Dr. Philip LeDuc is the William J. Brown Professor of Mechanical Engineering with appointments in Biological Sciences, Computational Biology, and Biomedical Engineering at Carnegie Mellon University (CMU). He is the Founding Director of the Center for the Mechanics and Engineering of Cellular Systems also at CMU. In these roles, Dr. LeDuc leads researchers in understanding biology through mechanical engineering approaches. He also instructs students on the interface of engineering with biology and medicine. He is an approved faculty member of the MD/PhD Program, Medical Scientist Training Program, a collaborative effort between the University of Pittsburgh and CMU. He also serves on the SAC of the Beckman Foundation.
Dr. LeDuc earned his Bachelor’s and Master’s in Mechanical Engineering with a minor in Product/Industrial Design and Economics from North Carolina State University. From there he went to Johns Hopkins University, where he earned his doctorate. He then did a research fellowship at Children’s Hospital/Harvard Medical School.
Dr. LeDuc has received many honors. A few of the most recent include: Bill & Melinda Gates Foundation Grand Challenges Award (2nd professor ever at CMU to win this award); Biomedical Engineering Society, Board of Directors; Elected Fellow, Biomedical Engineering Society; Elected Fellow, American Society of Mechanical Engineers; Elected Fellow, American Institute for Medical Biological Engineering; and, Beckman Young Investigator Award, Beckman Foundation (2nd professor ever at CMU to win this award).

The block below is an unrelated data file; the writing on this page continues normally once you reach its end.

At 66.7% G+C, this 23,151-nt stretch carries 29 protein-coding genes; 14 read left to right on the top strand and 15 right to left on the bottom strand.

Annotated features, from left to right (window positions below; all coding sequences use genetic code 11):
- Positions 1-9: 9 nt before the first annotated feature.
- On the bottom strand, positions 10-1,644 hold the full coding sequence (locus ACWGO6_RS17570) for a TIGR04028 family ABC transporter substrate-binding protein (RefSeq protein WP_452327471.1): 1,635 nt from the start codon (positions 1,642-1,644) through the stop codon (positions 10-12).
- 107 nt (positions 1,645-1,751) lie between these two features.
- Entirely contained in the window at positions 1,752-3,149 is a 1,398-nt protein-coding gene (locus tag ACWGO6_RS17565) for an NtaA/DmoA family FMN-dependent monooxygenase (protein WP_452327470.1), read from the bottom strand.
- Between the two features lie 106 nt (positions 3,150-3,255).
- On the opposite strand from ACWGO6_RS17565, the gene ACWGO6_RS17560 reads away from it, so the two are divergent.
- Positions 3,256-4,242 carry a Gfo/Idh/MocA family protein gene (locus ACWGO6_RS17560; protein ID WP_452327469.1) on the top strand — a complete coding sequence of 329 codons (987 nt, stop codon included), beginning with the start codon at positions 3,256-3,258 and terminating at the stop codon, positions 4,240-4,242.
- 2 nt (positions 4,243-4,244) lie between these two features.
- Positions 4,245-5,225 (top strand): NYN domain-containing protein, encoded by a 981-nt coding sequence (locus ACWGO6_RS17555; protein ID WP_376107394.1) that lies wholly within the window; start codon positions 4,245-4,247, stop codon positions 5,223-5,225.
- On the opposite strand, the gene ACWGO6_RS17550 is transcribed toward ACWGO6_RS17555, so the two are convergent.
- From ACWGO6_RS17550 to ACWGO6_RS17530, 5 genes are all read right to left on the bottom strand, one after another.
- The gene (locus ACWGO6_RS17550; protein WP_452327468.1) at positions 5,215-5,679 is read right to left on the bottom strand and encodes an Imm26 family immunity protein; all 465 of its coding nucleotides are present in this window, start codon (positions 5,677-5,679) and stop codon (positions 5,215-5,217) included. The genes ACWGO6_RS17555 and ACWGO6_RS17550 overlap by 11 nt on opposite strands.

A major honor was Dr. LeDuc’s participation in the U.S. Senate and House of Representatives for Research in “Prospering in the Global Economy of the 21st Century: An Agenda for American Science and Technology Focus Groups,” Washington, DC.
Dr. LeDuc’s research works to answer the questions: Do engineered, man-made systems have anything in common with the biological systems of nature? Can comparisons be drawn between the engineered machinery in satellites, robots, and solar-powered vehicles and the natural machinery of molecules, cells, and organisms? His answer is, Yes. By envisioning cells and molecules as "engineered systems" that can be investigated with the same fundamental approaches used to understand man-made machines, we can uncover unifying principles between these systems in order to confront disease and create medical innovations. These biological systems can range from the mammalian cell to the microorganism (e.g., magnetotactic bacteria, energy generating bacteria, Xenopus laevis embryos, artificial cells, stem cells, plant cells, algae), and Dr. LeDuc’s team applies principles from across mechanical engineering (e.g., solid mechanics, control theory, fluidics, design) to understand diverse, nature-based systems and to address disease. Dr. LeDuc’s goal is to build upon the foundation he created in the first decade of his career to radically shift how disease is approached by deconstructing the mechanical and chemical environment driving tissue development and cellular integration, in order to leverage the forces and mechanics underlying disease into developing new treatments and starting companies in areas such as malnutrition and bioenergy. He has been honored to be published in a diversity of journals including high impact journals such as Proceedings of the National Academy of Sciences, Nature Nanotechnology, Nano Letters, Advanced Materials, Science Translational Medicine, and Nature.
View a list of Dr. LeDuc’s publications here.